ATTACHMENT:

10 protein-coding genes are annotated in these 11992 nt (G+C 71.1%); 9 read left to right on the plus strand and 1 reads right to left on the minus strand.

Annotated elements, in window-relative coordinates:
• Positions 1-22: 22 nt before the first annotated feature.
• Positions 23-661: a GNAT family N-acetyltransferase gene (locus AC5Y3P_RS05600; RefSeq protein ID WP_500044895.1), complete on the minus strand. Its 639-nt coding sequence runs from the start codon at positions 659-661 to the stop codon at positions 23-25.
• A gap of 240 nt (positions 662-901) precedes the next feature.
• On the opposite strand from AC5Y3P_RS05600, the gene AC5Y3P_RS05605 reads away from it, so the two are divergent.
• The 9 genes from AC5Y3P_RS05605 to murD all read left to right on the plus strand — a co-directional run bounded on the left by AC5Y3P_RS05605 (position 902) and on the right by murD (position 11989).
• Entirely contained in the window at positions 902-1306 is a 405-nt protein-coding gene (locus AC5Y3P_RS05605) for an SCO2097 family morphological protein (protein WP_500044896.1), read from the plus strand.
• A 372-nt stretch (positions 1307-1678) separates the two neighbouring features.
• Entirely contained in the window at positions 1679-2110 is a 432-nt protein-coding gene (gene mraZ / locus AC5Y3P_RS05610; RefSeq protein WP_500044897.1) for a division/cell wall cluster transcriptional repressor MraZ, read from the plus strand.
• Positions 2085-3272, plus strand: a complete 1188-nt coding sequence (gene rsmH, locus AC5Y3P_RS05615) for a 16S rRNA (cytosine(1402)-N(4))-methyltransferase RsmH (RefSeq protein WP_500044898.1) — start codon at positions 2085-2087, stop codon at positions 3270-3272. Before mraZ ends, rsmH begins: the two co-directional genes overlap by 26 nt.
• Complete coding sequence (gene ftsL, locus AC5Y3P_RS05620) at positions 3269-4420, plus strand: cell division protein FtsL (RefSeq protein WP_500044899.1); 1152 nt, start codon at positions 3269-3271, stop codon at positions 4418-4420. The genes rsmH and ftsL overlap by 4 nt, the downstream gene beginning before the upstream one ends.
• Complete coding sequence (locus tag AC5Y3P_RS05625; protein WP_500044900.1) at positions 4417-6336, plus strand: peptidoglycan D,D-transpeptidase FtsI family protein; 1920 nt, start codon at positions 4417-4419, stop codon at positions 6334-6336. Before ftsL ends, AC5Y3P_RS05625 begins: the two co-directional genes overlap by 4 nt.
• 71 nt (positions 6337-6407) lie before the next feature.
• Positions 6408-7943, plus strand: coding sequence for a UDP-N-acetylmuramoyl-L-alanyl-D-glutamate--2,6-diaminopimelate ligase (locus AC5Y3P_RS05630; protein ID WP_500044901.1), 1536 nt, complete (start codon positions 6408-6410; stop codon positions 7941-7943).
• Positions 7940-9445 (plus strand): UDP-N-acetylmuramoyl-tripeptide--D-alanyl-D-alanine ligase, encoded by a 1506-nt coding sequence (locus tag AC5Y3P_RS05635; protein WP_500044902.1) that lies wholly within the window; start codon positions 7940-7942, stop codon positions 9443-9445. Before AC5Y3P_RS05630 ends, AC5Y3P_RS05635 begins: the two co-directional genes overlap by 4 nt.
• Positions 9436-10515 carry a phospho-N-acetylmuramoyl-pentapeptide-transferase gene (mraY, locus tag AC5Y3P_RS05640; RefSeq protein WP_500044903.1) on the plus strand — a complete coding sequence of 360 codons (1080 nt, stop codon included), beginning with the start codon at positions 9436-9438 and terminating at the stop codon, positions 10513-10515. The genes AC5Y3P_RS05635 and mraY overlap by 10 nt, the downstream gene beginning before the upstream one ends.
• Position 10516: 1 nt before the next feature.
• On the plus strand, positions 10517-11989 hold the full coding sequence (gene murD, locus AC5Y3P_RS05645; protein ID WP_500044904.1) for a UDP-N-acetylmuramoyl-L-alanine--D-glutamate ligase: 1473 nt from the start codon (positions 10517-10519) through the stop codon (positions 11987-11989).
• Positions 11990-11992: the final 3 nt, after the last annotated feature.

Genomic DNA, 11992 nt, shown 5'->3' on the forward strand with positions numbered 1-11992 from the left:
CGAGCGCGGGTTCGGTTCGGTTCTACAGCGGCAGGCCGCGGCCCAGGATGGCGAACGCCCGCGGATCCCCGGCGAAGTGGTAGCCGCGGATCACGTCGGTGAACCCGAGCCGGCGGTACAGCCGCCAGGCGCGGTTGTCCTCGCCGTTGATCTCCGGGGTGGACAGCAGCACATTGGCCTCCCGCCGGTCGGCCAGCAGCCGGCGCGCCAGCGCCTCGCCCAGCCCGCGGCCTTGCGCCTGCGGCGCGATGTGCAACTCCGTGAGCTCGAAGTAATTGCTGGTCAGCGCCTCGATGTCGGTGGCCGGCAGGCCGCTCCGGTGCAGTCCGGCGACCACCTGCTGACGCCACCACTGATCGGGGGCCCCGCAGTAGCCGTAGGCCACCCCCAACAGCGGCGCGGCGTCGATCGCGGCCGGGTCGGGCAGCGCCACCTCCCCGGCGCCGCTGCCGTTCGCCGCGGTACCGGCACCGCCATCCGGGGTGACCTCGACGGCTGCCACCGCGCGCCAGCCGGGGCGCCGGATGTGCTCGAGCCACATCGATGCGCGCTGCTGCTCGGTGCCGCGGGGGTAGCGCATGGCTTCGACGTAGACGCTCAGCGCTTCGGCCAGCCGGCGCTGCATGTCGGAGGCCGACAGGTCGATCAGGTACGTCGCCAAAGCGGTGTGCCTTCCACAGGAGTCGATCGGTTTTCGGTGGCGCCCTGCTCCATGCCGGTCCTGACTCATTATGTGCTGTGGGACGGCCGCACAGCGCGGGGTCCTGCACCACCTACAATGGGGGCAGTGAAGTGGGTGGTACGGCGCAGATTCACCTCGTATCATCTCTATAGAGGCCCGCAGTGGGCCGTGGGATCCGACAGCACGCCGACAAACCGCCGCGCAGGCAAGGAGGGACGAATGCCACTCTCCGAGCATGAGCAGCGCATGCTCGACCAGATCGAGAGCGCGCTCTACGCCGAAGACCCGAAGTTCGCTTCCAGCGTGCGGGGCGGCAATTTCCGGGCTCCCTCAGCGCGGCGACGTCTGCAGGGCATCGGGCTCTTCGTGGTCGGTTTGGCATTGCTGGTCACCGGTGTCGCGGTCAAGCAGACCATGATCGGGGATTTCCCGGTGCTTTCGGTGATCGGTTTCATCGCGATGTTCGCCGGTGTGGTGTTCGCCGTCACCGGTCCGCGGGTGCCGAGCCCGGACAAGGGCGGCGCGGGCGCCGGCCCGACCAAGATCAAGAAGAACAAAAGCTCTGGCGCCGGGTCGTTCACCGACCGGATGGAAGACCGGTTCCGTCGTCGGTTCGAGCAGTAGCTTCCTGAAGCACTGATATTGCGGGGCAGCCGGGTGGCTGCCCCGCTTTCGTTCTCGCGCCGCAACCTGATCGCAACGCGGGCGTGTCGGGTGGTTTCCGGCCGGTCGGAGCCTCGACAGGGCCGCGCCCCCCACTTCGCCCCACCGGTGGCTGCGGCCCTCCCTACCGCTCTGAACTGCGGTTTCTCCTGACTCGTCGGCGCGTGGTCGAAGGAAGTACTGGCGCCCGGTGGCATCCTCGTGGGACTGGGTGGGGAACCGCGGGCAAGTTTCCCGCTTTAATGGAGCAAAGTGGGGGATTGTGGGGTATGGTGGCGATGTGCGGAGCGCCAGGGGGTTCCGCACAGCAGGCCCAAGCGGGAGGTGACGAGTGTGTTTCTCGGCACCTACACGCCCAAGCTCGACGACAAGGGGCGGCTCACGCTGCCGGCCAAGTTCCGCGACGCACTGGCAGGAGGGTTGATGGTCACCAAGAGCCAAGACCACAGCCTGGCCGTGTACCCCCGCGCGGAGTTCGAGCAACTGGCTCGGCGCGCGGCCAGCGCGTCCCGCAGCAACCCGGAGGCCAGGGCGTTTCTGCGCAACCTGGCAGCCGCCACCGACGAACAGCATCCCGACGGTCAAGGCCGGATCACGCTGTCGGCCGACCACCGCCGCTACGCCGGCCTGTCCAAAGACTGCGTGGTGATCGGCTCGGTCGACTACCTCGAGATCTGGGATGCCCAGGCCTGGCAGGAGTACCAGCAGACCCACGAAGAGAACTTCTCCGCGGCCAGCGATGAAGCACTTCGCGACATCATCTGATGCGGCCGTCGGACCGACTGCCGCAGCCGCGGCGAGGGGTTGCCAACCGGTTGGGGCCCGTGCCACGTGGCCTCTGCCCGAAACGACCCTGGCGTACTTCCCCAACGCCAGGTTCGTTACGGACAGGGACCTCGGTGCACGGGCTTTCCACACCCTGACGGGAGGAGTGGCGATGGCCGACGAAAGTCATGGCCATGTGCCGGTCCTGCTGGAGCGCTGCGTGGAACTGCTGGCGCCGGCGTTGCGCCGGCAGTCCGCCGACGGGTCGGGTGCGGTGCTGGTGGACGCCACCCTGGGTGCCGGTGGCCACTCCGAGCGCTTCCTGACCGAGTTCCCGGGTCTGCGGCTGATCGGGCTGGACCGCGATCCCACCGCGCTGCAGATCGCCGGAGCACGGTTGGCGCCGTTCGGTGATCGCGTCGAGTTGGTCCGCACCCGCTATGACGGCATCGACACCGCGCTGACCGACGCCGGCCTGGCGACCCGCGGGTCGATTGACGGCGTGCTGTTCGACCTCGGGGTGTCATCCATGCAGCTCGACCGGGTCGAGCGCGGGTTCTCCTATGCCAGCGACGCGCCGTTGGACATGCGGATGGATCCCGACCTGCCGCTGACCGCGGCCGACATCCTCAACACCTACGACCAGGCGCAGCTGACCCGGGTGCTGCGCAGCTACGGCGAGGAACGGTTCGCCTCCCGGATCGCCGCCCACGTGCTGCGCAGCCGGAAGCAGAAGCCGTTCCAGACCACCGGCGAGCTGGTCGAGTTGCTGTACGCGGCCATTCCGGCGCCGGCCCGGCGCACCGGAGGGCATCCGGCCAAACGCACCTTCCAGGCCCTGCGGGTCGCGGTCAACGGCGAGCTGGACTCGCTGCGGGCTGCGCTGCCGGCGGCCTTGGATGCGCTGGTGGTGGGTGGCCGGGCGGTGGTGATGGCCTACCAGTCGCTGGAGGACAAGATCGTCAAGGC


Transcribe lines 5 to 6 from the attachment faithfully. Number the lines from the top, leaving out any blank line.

• A gap of 240 nt (positions 662-901) precedes the next feature.
• On the opposite strand from AC5Y3P_RS05600, the gene AC5Y3P_RS05605 reads away from it, so the two are divergent.